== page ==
Advanced Search
MyIDEAS: Login to save this paper or follow this series

Dual Poverty Trap: Intra- and Intergenerational Linkages in Frictional Labor Markets

Contents:

Author Info

  • Horii, Ryo
  • Sasaki, Masaru

Abstract

This paper constructs an overlapping generations model with a frictional labor market to explain persistent low education in developing countries. When parents are uneducated, their children often face difficulties in finishing school and therefore are likely to remain uneducated. Moreover, if children expect that other children of the same generation will not receive an education, they expect that firms will not create enough jobs for educated workers, and thus are further discouraged from schooling. These intergenerational and intragenerational mechanisms reinforce each other, creating a serious poverty trap. Escape from the trap requires the well-organized and combined implementation of a subsidy for schooling, the provision of free education, support for disadvantaged children, and public awareness programs.

Download Info

If you experience problems downloading a file, check if you have the proper application to view it first. In case of further problems read the IDEAS help page. Note that these files are not on the IDEAS site. Please be patient as the files may be large.
File URL: http://mpra.ub.uni-muenchen.de/13484/
File Function: original version
Download Restriction: no

Bibliographic Info

Paper provided by University Library of Munich, Germany in its series MPRA Paper with number 13484.

as in new window
Length:
Date of creation: 23 Nov 2008
Date of revision:
Handle: RePEc:pra:mprapa:13484

Contact details of provider:
Postal: Schackstr. 4, D-80539 Munich, Germany
Phone: +49-(0)89-2180-2219
Fax: +49-(0)89-2180-3900
Web page: http://mpra.ub.uni-muenchen.de
More information through EDIRC

Related research

Keywords: overlapping generations model; education; poverty trap; job search; coordination failure;

Other versions of this item:

Find related papers by JEL classification:

This paper has been announced in the following NEP Reports:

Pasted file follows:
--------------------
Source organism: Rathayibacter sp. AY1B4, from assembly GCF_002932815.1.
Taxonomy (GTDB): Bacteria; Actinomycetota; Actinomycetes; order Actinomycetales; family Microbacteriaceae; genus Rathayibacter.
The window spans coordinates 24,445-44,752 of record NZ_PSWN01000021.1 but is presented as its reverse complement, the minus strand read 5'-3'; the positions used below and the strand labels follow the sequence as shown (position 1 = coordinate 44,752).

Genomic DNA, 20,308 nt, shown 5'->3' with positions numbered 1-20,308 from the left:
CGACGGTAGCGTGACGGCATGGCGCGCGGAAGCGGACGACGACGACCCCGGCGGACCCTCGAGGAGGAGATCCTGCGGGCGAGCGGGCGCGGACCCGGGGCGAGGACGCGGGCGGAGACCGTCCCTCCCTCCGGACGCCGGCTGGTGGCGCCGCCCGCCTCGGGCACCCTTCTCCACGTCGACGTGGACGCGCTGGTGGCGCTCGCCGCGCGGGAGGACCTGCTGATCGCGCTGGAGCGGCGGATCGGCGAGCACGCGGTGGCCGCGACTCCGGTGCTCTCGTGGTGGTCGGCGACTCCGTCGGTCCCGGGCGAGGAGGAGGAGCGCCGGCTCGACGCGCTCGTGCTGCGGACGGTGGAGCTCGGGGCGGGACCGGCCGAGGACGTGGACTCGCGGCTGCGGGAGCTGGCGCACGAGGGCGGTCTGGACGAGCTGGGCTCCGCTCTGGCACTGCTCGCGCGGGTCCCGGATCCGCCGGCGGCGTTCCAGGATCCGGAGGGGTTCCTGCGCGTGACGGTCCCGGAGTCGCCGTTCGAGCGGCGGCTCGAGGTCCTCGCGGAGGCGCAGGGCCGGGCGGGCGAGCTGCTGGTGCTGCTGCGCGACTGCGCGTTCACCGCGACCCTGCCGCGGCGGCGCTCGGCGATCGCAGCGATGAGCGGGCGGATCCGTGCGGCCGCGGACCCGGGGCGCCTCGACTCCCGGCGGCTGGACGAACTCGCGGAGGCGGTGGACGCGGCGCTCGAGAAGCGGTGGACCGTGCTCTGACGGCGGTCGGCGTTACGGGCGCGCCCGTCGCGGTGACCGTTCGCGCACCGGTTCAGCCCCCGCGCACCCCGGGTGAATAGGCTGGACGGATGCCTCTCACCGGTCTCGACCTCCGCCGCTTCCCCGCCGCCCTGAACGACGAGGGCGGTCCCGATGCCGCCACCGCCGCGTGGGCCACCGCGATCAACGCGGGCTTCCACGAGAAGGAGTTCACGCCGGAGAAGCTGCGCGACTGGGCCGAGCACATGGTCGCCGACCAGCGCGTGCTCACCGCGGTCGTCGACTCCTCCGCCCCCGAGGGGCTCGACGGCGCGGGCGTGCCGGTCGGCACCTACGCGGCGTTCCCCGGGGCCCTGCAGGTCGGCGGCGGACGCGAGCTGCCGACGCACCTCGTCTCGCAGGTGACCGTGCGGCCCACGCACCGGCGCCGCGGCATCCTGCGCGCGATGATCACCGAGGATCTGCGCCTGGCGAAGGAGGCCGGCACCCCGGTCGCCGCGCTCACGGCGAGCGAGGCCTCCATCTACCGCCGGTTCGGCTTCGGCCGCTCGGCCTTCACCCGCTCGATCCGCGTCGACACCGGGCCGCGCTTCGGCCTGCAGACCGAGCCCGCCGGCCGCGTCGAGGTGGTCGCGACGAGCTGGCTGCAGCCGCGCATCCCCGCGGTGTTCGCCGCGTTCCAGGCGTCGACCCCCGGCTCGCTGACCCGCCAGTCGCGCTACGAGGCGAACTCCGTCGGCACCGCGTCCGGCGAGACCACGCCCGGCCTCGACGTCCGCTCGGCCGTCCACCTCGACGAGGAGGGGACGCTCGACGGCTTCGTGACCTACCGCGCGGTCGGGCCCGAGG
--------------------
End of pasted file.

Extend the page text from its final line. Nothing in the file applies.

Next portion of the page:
References

References listed on IDEAS
Please report citation or reference errors to , or , if you are the registered author of the cited work, log in to your RePEc Author Service profile, click on "citations" and make appropriate adjustments.:
as in new window
  1. Galor, Oded & Zeira, Joseph, 1988. "Income Distribution and Macroeconomics," MPRA Paper 51644, University Library of Munich, Germany, revised 01 Sep 1989.
  2. Jere R. Behrman & Mark R. Rosenzweig, 2005. "Does Increasing Women's Schooling Raise the Schooling of the Next Generation? Reply," American Economic Review, American Economic Association, American Economic Association, vol. 95(5), pages 1745-1751, December.
  3. Matthias Doepke & Fabrizio Zilibotti, 2005. "The macroeconomics of child labor regulation," Staff Report, Federal Reserve Bank of Minneapolis 354, Federal Reserve Bank of Minneapolis.
  4. William Easterly, 2008. "Can the West Save Africa?," NBER Working Papers 14363, National Bureau of Economic Research, Inc.
  5. Abhijit V. Banerjee & Andrew F. Newman, 1990. "Occupational Choice and the Process of Development," Discussion Papers, Northwestern University, Center for Mathematical Studies in Economics and Management Science 911, Northwestern University, Center for Mathematical Studies in Economics and Management Science.
  6. Bruce A. Blonigen & Ronald B. Davies & Glen R. Waddell & Helen T. Naughton, 2004. "FDI in Space: Spatial Autoregressive Relationships in Foreign Direct Investment," NBER Working Papers 10939, National Bureau of Economic Research, Inc.